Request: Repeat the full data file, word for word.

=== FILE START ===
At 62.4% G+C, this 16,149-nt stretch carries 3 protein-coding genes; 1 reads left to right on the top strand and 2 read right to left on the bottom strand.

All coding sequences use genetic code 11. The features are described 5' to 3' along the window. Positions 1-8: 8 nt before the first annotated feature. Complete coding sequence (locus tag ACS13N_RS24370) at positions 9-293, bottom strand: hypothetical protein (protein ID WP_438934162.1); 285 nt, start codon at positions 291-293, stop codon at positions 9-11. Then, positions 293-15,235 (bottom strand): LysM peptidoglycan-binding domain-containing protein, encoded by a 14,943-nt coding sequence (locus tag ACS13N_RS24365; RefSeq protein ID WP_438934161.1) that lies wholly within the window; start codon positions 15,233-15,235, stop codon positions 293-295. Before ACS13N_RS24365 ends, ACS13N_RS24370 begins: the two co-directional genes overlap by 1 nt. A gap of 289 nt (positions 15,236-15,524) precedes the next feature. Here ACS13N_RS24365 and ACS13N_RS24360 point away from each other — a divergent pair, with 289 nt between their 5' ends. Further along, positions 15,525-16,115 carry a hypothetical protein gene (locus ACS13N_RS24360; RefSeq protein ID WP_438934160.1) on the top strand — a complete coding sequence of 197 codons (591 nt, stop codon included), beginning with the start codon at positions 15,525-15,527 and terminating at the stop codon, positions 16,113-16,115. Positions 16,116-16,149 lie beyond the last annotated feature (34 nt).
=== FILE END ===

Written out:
At 62.4% G+C, this 16,149-nt stretch carries 3 protein-coding genes; 1 reads left to right on the top strand and 2 read right to left on the bottom strand.

All coding sequences use genetic code 11. The features are described 5' to 3' along the window. Positions 1-8: 8 nt before the first annotated feature. Complete coding sequence (locus tag ACS13N_RS24370) at positions 9-293, bottom strand: hypothetical protein (protein ID WP_438934162.1); 285 nt, start codon at positions 291-293, stop codon at positions 9-11. Then, positions 293-15,235 (bottom strand): LysM peptidoglycan-binding domain-containing protein, encoded by a 14,943-nt coding sequence (locus tag ACS13N_RS24365; RefSeq protein ID WP_438934161.1) that lies wholly within the window; start codon positions 15,233-15,235, stop codon positions 293-295. Before ACS13N_RS24365 ends, ACS13N_RS24370 begins: the two co-directional genes overlap by 1 nt. A gap of 289 nt (positions 15,236-15,524) precedes the next feature. Here ACS13N_RS24365 and ACS13N_RS24360 point away from each other — a divergent pair, with 289 nt between their 5' ends. Further along, positions 15,525-16,115 carry a hypothetical protein gene (locus ACS13N_RS24360; RefSeq protein ID WP_438934160.1) on the top strand — a complete coding sequence of 197 codons (591 nt, stop codon included), beginning with the start codon at positions 15,525-15,527 and terminating at the stop codon, positions 16,113-16,115. Positions 16,116-16,149 lie beyond the last annotated feature (34 nt).